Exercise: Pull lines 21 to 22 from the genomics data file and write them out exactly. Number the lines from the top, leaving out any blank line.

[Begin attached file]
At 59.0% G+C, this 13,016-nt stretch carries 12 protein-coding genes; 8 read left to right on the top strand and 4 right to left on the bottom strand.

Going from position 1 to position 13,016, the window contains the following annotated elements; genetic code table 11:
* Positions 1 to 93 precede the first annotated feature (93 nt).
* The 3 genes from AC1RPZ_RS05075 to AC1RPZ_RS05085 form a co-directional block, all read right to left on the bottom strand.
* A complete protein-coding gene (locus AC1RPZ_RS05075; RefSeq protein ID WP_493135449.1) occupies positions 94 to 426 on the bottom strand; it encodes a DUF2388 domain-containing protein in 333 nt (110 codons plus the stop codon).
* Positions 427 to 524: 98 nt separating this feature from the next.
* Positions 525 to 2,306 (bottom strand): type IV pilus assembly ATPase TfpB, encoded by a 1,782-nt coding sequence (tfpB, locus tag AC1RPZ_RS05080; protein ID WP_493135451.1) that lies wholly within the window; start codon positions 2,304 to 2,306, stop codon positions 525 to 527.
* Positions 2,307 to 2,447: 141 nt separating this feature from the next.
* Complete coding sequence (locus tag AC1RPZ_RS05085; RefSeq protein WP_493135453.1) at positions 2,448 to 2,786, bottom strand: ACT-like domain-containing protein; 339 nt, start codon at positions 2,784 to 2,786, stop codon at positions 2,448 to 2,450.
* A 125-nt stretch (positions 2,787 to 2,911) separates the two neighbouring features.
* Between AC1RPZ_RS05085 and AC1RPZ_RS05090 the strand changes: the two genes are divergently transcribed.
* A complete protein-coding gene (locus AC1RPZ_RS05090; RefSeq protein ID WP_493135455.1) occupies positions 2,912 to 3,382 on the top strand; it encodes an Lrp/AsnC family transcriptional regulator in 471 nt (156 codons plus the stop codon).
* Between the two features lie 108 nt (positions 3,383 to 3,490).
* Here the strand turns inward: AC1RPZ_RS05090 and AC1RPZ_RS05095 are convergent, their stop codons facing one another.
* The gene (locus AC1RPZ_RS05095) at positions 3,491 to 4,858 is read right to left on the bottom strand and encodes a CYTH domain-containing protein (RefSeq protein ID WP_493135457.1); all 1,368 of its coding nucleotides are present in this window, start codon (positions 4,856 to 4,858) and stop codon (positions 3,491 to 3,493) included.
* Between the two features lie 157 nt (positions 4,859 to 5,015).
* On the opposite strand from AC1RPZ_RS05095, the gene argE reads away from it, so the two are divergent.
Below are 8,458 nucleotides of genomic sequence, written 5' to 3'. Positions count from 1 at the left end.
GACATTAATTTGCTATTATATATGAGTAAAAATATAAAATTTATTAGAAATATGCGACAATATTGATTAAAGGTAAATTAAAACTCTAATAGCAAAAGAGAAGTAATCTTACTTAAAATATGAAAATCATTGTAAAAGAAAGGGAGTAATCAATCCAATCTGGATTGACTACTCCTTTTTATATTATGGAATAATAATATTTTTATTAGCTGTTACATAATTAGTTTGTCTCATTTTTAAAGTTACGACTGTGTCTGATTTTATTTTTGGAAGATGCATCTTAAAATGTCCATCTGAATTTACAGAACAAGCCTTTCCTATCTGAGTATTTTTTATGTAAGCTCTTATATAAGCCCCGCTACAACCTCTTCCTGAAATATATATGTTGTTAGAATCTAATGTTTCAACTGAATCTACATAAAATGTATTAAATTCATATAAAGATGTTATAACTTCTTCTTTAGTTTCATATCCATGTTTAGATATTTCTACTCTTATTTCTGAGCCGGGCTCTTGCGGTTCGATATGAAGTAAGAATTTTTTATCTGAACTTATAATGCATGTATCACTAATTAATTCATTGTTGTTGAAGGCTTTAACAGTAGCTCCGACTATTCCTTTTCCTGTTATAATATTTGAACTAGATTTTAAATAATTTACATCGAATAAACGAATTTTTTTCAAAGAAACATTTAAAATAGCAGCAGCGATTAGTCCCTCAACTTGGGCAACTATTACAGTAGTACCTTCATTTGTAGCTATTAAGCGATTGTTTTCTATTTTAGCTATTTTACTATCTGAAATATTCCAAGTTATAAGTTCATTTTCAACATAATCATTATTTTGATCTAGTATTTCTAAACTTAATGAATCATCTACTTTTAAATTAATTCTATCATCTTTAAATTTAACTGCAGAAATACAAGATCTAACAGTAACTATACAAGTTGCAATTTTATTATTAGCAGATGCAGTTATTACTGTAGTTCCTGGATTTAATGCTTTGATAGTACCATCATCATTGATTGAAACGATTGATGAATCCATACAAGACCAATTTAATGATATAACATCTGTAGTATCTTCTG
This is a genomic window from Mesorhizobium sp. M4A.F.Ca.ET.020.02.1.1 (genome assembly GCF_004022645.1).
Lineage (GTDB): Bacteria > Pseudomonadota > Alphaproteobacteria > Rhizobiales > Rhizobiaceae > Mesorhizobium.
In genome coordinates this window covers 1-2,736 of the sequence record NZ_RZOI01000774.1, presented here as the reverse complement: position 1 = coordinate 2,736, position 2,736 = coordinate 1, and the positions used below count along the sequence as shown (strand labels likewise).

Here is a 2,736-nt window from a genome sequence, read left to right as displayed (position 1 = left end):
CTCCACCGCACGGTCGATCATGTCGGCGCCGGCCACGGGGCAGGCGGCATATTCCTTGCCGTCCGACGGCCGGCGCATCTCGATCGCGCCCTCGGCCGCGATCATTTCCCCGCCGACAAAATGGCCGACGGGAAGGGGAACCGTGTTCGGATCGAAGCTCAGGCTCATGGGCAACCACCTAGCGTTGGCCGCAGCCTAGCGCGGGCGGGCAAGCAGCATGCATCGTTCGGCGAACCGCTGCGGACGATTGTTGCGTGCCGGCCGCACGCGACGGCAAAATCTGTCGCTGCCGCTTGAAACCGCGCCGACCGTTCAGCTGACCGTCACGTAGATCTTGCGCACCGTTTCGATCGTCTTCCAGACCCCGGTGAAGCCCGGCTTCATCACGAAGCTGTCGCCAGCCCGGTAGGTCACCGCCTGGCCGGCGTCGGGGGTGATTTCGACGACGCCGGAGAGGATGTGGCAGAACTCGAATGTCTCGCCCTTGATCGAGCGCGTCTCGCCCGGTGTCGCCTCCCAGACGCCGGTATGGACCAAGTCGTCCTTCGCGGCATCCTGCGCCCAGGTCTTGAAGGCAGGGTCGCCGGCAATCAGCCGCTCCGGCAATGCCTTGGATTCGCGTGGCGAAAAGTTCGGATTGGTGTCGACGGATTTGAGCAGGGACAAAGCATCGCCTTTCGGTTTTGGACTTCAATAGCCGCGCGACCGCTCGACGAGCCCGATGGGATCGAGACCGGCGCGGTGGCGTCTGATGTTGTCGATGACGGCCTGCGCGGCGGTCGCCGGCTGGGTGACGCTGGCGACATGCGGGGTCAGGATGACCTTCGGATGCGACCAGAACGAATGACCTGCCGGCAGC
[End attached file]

Lineage (GTDB): Bacteria > Pseudomonadota > Alphaproteobacteria > Rhizobiales > Rhizobiaceae > Mesorhizobium.
In genome coordinates this window covers 1-2,736 of the sequence record NZ_RZOI01000774.1, presented here as the reverse complement: position 1 = coordinate 2,736, position 2,736 = coordinate 1, and the positions used below count along the sequence as shown (strand labels likewise).